With California in its fourth year of drought and Governor Jerry Brown putting out an executive order calling for cutbacks of 20 percent, the City of Oakdale announced that their figures show that the city and its residents have nearly met that mark based on 2013 figures.
In January, the Governor declared a drought state of emergency. Since then, state water officials say that reservoirs, rainfall totals and the snowpack remain critically low with current readings show the snow packs at a record low.
Earlier this month, Brown imposed mandatory water restrictions for the first time on residents, businesses and farms, ordering cities and towns in the drought-ravaged state to reduce usage.
According to the State Water Resources Control Board, for the larger cities in Stanislaus County showing the difference between 2013 and 2014, Oakdale has reduced its usage by 19.7 percent from 2013 to 2014.
“As of February 2015, we are at 42 percent better with water conservation than the base year of 2013,” said Oakdale Director of Public Services, Thom Clark. “Oakdale residents are doing a great job with conserving water.”
Clark attributes the reductions to a number of different actions by the city and community.
The city has cracked down on water trucks and developers taking water from hydrants and reduced park watering by more than 20 percent.
“We maintain 143 acres of parkland, so that’s a lot of water.” Clark pointed out.
With Water Smart software, the city has instituted a program to send letters to homeowners if there appears to be a leak in their system and are sending out monthly home water reports which compare a home’s usage with a similar sized home with a similar sized yard and the same number of people in the home.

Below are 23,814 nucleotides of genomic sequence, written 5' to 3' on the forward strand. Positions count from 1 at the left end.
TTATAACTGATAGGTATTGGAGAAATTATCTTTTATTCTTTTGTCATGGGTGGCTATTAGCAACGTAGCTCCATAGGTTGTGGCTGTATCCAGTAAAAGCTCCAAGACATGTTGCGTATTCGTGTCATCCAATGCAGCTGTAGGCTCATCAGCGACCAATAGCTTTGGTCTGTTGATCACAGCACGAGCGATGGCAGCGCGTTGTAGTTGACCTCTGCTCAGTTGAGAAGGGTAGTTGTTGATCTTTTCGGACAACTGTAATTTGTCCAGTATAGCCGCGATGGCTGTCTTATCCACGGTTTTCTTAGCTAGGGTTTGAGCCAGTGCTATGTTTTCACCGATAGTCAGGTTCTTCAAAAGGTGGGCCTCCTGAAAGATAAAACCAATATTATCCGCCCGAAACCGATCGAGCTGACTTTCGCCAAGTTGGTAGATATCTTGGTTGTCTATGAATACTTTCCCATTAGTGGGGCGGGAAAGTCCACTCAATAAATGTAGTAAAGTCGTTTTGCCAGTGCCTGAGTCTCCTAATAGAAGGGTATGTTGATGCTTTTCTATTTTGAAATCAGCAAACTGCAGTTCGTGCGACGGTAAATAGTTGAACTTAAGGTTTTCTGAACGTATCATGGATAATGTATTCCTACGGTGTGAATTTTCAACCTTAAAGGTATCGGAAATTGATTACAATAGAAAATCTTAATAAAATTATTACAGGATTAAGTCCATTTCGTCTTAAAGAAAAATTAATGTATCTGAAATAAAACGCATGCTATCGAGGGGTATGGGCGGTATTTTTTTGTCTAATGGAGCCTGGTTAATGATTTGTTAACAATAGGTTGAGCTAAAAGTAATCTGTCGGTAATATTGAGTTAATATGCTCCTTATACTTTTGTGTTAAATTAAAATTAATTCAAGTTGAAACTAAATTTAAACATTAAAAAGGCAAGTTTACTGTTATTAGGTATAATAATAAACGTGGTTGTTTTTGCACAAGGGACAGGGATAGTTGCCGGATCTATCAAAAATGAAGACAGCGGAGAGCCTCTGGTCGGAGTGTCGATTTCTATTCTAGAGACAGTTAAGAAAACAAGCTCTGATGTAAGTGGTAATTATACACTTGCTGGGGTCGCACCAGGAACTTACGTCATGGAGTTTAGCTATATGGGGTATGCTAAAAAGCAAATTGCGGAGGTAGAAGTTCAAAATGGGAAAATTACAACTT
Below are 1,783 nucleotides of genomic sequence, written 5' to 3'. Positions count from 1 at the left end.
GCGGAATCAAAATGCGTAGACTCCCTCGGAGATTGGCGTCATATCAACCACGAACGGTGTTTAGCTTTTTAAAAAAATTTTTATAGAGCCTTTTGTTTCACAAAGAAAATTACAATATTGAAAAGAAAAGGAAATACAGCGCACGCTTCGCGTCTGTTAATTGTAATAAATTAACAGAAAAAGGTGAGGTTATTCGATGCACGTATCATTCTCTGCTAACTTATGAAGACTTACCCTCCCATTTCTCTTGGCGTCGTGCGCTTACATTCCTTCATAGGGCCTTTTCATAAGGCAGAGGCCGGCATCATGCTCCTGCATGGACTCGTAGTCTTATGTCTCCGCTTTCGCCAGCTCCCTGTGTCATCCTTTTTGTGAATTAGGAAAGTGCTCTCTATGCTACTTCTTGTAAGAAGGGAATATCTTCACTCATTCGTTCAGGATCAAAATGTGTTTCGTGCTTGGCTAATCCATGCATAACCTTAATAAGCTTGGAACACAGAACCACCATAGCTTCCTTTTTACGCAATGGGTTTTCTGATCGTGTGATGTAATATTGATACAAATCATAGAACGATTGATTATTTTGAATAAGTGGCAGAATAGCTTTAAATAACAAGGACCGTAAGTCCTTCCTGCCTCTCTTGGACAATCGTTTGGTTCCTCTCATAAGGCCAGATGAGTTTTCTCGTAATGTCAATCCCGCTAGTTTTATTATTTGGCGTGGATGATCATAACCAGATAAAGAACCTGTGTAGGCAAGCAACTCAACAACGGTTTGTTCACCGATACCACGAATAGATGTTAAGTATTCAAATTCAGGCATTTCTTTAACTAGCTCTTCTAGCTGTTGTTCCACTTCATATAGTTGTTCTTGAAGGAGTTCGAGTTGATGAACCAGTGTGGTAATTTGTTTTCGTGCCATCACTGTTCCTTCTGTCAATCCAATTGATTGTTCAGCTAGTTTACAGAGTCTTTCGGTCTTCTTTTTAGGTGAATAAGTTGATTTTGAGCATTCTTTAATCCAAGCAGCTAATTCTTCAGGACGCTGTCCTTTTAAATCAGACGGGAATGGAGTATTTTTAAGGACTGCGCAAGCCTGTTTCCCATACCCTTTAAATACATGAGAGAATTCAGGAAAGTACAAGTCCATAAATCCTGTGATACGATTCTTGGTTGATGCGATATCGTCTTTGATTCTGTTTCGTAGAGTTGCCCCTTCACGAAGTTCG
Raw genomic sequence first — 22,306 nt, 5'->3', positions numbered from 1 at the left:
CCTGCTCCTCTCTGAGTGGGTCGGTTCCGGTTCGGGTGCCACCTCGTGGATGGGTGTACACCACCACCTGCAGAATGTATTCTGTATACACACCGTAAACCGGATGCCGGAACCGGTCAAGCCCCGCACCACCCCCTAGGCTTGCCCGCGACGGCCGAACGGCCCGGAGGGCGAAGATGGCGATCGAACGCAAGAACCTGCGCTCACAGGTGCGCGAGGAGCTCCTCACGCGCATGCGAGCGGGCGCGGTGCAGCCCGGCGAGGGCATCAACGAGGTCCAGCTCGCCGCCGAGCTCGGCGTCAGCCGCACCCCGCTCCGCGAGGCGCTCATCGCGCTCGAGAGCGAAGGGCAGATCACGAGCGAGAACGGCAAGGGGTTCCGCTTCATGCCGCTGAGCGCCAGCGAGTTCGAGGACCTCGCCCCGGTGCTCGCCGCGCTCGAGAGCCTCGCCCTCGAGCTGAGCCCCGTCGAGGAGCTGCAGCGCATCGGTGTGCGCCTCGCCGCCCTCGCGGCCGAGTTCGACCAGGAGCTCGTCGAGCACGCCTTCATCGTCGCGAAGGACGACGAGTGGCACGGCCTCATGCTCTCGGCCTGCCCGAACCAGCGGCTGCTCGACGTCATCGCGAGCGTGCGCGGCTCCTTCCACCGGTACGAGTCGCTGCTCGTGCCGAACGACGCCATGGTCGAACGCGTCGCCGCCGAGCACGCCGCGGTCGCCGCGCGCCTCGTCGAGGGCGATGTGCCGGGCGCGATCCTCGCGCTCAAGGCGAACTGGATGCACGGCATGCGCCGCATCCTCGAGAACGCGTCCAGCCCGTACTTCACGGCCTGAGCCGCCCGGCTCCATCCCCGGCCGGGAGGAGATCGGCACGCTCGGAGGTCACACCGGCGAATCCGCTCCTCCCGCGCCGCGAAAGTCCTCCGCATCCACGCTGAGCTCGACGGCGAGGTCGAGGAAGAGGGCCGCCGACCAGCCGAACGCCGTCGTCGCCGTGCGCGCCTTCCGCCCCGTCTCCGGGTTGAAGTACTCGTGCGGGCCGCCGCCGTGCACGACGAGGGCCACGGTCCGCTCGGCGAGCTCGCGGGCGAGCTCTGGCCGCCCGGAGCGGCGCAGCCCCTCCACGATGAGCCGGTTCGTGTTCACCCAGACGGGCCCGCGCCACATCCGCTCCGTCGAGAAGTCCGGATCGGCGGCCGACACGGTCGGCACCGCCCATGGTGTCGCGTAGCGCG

The same Water Smart software that generates the home water reports, allows the Water Department to see data such as the largest users.
“Usually the high users have leaks they did not know about,” said Clark. “For instance, one home recently was using 2,800 gallons per day. We showed them where the leak was and when they fixed it, they reduced their usage to 160 gallons per day.”
Clark added the city does issue warning notices to water violators and fine them if they have to, but have not issued many fines.
“Warnings are usually enough,” Clark said.
Going forward, the city is working on an Urban Water Management Plan and an updated Water Master Plan that will both have strong conservation elements in them, according to Clark, and will be proposing having a new well drilled on Greger Street.
“We believe we can grow for another few decades without drilling another well if conservation becomes a way of life for Oakdale citizens,” Clark said, “not something we all just do in a drought.”